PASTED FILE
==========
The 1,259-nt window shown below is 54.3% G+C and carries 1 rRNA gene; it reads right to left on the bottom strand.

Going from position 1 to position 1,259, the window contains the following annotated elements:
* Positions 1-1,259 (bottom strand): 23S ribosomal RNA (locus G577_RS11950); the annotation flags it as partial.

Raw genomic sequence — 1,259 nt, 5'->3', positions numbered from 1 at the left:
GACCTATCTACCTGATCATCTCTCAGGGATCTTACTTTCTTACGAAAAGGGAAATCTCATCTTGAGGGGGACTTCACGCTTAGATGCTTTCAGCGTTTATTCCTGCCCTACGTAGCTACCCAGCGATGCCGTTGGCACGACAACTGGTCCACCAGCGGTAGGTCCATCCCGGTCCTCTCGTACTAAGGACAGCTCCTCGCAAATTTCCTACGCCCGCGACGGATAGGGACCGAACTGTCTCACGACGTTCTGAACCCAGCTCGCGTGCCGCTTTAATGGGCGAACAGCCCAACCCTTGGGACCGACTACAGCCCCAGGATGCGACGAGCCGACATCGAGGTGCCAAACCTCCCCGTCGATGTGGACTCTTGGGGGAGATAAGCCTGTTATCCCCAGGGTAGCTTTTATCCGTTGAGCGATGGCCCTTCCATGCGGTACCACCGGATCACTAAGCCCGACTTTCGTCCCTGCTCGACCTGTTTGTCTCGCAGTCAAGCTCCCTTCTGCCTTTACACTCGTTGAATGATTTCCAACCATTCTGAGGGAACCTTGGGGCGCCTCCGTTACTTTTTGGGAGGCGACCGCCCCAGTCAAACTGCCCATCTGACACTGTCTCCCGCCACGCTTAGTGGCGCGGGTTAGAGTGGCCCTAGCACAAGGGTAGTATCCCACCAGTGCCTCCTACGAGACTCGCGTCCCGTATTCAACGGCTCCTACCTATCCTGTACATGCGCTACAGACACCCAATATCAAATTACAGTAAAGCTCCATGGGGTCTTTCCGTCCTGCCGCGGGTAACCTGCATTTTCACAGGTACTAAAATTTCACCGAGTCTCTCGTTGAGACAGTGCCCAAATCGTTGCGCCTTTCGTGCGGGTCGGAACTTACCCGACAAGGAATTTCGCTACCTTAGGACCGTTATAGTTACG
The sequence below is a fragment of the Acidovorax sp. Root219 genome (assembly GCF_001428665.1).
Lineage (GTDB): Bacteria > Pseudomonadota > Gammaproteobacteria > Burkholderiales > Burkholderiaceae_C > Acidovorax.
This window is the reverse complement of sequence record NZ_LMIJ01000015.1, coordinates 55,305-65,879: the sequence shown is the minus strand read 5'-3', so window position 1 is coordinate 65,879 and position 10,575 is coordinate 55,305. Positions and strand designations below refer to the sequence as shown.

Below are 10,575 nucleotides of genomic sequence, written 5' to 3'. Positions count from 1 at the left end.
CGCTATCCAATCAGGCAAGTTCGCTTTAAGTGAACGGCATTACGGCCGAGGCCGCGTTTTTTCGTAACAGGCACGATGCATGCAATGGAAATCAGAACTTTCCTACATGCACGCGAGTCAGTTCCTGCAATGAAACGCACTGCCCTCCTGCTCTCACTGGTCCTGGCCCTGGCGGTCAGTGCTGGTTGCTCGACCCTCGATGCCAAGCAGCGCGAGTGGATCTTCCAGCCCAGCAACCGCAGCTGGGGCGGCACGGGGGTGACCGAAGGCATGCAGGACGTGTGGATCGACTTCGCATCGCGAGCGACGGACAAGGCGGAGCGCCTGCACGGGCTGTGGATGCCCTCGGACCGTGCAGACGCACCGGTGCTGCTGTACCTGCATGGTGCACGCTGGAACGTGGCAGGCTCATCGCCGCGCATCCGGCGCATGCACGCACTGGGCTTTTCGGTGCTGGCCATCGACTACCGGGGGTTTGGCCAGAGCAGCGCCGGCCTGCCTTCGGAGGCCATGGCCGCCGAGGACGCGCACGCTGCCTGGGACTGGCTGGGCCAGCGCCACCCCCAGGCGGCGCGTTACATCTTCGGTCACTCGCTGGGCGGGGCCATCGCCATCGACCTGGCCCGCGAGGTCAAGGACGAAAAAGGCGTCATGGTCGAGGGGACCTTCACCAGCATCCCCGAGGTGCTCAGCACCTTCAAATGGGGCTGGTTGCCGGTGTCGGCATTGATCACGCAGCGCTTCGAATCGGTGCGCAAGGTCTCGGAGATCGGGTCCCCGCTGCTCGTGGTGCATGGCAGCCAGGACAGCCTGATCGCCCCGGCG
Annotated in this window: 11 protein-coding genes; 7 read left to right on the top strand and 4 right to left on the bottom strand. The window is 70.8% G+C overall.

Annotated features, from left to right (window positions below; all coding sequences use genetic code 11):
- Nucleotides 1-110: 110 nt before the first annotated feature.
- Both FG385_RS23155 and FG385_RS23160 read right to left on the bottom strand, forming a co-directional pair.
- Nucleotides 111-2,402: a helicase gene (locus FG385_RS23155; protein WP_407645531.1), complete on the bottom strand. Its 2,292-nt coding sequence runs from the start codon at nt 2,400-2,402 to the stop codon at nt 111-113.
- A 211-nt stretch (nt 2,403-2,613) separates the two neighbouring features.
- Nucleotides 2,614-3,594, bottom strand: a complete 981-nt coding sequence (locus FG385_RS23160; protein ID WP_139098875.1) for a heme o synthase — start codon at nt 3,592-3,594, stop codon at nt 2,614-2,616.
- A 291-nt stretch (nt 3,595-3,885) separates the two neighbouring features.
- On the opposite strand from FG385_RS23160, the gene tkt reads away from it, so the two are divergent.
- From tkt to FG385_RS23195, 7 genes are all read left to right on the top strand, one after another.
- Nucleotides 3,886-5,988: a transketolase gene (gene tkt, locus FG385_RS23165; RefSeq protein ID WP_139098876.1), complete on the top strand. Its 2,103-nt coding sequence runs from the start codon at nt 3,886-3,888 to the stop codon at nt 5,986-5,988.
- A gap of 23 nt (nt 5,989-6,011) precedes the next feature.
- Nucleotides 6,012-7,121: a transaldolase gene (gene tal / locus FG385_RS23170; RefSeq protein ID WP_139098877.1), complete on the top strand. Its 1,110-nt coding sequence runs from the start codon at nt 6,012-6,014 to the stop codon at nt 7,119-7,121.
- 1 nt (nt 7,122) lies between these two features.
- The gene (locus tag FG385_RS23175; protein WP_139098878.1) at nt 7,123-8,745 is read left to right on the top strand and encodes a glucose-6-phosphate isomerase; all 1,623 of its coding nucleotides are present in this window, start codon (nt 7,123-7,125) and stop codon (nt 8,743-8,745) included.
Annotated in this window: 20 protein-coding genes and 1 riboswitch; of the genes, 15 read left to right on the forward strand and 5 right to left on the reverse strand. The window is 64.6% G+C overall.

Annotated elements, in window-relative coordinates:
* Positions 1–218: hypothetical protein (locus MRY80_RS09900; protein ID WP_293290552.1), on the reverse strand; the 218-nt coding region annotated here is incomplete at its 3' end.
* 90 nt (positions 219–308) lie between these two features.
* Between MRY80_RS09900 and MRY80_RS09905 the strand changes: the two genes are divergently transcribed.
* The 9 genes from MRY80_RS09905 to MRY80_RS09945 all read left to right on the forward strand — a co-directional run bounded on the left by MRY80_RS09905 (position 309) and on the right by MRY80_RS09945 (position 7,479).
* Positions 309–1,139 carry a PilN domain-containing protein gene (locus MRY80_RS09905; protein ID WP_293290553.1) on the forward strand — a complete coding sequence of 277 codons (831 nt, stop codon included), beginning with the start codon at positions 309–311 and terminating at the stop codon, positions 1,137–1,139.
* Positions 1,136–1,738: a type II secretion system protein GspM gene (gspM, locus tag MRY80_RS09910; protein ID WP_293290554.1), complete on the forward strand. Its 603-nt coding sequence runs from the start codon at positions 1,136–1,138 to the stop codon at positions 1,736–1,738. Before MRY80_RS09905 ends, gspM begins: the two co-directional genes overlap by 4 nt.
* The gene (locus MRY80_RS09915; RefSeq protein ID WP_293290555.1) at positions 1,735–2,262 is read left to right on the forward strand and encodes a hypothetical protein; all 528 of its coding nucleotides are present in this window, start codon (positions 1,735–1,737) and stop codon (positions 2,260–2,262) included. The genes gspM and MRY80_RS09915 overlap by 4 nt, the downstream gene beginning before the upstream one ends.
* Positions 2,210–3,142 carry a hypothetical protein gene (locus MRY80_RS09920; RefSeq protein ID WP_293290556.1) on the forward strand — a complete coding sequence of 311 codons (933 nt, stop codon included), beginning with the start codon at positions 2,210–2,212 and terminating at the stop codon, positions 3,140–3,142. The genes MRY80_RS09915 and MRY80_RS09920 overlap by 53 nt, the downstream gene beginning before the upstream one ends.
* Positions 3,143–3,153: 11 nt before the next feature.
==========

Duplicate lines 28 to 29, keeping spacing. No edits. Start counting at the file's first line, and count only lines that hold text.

* Positions 1–218: hypothetical protein (locus MRY80_RS09900; protein ID WP_293290552.1), on the reverse strand; the 218-nt coding region annotated here is incomplete at its 3' end.
* 90 nt (positions 219–308) lie between these two features.